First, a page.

Vatican releases document on bioethics


The Congregation for the Doctrine of Faith (CDF) today released Dignitas Personae, a document which addresses a range of issues including stem cell therapies, embryo experimentation and infertility treatments.

It reaffirms the Vatican’s existing teachings, Donum Vitae (1987) and Evangelium Vitae (1995), and addresses new bioethical questions about issues such as hybrid embryos and human cloning.

Dignitas Personae focuses on the dignity of the human embryo, and promotes biomedical research that is respectful of the dignity of every human being and procreation. Key principles it uses to determine whether new biomedical research is ethical include:

• “‘The human being is to be respected and treated as a person from the moment of conception; and therefore from the same moment his or her rights as a person must be recognized, among which in the first place is the inviolable right of every innocent being to life.’” (Dignitas Personae, n.4)

• “The origin of human life has its authentic context in marriage and in the family, where it is generated through an act which expresses the reciprocal love between a man and a woman. Procreation which is truly responsible vis-à-vis the child to be born ‘must be the fruit of marriage’.” (Dignitas Personae, n.6)

• “[The Church] hopes moreover that the results of such research may also be made available in areas of the world that are poor and afflicted by disease, so that those who are most in need will receive humanitarian assistance.” (Dignitas Personae, n.3)

“The Bishops of England and Wales welcome this new Instruction on bioethics,” said the Most Reverend Peter Smith, Archbishop of Cardiff. “It affirms the Church’s support of ethical scientific research that seeks to cure disease and relieve suffering.”

Dignitas Personae acknowledges the great strides biomedical research has made in the treatment of diseases and calls for more scientific development in areas such as adult stem cell research:

• “Methods which do not cause serious harm to the subject from whom the stem cells are taken are to be considered licit. This is generally the case when tissues are taken from: a) an adult organism; b) the blood of the umbilical cord at the time of birth; c) fetuses who have died of natural causes. The obtaining of stem cells from a living human embryo, on the other hand, invariably causes the death of the embryo and is consequently gravely illicit…” (Dignitas Personae, n. 32)

• “Research initiatives involving the use of adult stem cells, since they do not present ethical problems, should be encouraged and supported.” (Dignitas Personae, n. 32)

The Vatican’s comments about this issue are particularly timely given recent news reports of a woman in Spain whose trachea was repaired using adult stem cells. Other promising surgeries involving adult stem cell therapies were announced last week in Hanover, Germany to help stroke victims regain movement and speech and at Imperial College London to help heart attack patients.

Archbishop Smith welcomed the development of these new adult stem cell therapies and called for more research in this area:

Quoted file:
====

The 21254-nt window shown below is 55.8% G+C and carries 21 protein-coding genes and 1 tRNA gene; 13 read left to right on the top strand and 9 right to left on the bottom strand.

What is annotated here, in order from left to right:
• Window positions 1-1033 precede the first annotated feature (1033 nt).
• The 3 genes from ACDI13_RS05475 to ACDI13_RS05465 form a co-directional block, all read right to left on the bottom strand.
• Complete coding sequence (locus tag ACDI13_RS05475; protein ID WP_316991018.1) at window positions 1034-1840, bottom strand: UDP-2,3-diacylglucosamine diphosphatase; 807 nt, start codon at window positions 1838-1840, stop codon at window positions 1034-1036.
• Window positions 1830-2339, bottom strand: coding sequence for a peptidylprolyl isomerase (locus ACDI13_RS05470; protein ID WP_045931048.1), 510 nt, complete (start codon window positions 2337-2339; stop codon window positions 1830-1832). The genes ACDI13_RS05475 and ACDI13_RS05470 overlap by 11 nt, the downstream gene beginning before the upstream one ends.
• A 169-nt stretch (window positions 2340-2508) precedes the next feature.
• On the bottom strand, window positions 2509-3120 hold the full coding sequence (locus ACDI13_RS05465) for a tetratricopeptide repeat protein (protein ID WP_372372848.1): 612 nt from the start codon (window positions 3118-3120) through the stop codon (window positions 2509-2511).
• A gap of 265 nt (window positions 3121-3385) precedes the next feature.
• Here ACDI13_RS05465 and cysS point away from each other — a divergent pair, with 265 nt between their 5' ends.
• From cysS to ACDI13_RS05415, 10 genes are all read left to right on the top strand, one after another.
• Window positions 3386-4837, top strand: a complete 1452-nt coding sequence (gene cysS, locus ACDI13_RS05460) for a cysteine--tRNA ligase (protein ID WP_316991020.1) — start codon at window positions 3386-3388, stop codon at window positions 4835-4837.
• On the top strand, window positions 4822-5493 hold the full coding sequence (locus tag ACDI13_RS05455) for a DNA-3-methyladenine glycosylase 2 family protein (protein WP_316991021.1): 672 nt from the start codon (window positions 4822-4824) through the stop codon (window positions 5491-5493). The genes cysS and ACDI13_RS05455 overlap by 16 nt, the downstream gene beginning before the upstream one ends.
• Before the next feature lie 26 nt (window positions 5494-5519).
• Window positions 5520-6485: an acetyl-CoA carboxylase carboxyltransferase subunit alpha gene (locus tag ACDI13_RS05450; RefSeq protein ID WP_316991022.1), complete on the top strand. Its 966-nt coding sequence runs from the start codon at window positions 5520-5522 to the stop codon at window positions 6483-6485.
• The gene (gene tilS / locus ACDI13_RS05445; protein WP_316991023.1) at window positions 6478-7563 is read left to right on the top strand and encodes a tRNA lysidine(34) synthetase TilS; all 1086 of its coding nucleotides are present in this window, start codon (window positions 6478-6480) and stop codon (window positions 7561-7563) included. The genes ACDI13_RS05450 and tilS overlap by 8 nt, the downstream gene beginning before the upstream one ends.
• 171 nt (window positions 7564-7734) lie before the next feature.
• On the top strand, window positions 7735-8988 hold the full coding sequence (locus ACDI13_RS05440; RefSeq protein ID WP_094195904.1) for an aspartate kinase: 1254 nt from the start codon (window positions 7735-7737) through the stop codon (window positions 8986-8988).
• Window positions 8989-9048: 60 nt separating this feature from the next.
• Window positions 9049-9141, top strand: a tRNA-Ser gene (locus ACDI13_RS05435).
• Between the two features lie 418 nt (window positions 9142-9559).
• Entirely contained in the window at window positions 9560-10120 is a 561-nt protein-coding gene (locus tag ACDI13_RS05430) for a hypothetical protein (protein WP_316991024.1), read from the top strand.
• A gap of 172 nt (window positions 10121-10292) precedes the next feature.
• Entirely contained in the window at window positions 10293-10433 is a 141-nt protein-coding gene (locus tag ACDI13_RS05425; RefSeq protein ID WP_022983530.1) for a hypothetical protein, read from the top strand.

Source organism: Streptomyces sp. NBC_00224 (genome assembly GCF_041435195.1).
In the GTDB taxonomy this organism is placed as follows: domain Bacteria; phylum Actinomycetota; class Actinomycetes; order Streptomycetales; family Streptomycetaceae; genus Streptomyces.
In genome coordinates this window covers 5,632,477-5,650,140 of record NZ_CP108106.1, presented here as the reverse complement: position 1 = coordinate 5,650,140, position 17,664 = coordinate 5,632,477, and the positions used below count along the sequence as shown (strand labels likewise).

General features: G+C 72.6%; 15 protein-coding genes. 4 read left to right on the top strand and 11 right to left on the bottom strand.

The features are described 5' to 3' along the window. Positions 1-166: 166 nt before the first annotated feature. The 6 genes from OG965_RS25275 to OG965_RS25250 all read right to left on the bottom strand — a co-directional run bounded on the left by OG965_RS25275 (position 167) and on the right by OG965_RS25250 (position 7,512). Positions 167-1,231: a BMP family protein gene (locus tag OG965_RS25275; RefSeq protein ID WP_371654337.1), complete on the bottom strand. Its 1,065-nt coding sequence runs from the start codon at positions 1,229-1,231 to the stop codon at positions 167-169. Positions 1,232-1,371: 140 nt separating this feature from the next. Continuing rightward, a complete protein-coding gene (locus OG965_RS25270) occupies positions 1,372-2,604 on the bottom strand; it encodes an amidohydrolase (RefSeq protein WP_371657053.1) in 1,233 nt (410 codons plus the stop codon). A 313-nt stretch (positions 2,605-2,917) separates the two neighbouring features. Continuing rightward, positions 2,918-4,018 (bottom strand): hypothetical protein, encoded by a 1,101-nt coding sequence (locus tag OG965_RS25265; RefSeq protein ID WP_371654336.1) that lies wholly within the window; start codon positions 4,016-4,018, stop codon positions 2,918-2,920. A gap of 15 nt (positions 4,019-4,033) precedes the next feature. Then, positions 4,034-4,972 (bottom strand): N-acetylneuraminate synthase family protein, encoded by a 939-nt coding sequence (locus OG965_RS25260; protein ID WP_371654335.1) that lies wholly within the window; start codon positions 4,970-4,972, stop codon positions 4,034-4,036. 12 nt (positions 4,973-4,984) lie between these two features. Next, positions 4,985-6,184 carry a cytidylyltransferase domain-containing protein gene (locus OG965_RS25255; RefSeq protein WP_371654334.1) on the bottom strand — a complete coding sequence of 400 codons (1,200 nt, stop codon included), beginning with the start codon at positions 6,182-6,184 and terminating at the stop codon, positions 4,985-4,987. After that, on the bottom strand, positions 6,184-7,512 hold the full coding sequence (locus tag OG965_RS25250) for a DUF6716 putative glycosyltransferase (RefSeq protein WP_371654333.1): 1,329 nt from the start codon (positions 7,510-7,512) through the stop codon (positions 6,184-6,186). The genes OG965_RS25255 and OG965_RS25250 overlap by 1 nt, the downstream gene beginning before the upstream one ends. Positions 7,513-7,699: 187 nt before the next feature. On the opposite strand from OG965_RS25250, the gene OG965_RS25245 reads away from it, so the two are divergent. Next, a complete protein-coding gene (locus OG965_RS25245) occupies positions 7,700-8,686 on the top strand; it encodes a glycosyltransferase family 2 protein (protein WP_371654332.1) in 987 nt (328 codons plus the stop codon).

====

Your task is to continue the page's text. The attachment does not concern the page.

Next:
“These developments demonstrate the power of medical science and the potential of adult stem cells in curing diseases and relieving suffering,” said the Most Reverend Peter Smith, Archbishop of Cardiff. “We hope to see more research focusing on adult stem cells, as their use raises none of the problems created by embryonic stem cells which require the destruction of human embryos.”

Dignitas Personae recognises the important role that professionals in the biomedical community play in society:

“The Magisterium also seeks to offer a word of support and encouragement for the perspective on culture which considers science an invaluable service to the integral good of the life and dignity of every human being. The Church therefore views scientific research with hope and desires that many Christians will dedicate themselves to the progress of biomedicine and will bear witness to their faith in this field.” (Dignitas Personae, n.3)

Dignitas Personae also responds to new bioethical questions about hybrid embryos and human cloning:

Hybrid embryos

"From the ethical standpoint, such procedures represent an offense against the dignity of human beings on account of the admixture of human and animal genetic elements capable of disrupting the specific identity of man. The possible use of the stem cells, taken from these embryos, may also involve additional health risks, as yet unknown, due to the presence of animal genetic material in their cytoplasm. To consciously expose a human being to such risks is morally and ethically unacceptable.” (Dignitas Personae, n.33)

Human Cloning

“Human cloning is intrinsically illicit in that…it seeks to give rise to a new human being without a connection to the act of reciprocal self-giving between the spouses and, more radically, without any link to sexuality. This leads to manipulation and abuses gravely injurious to human dignity.” (Dignitas Personae, n.28)



A two-part interview about Dignitas Personae with Professor David Jones, Director of the Centre for Bioethics & Emerging Technologies St Mary's University College, Twickenham.


The presidents of the Catholic Bishops’ conferences of England & Wales, Scotland and Ireland on 18 May 2008 announced the award of a £25,000 grant, funded from a special Day for Life collection, as a sign of their support for adult stem cell research in the UK. The donation was made to Novussanguis, an international research consortium on cord blood and adult stem cells for therapeutic aims that was launched in Paris on 14 May 2008.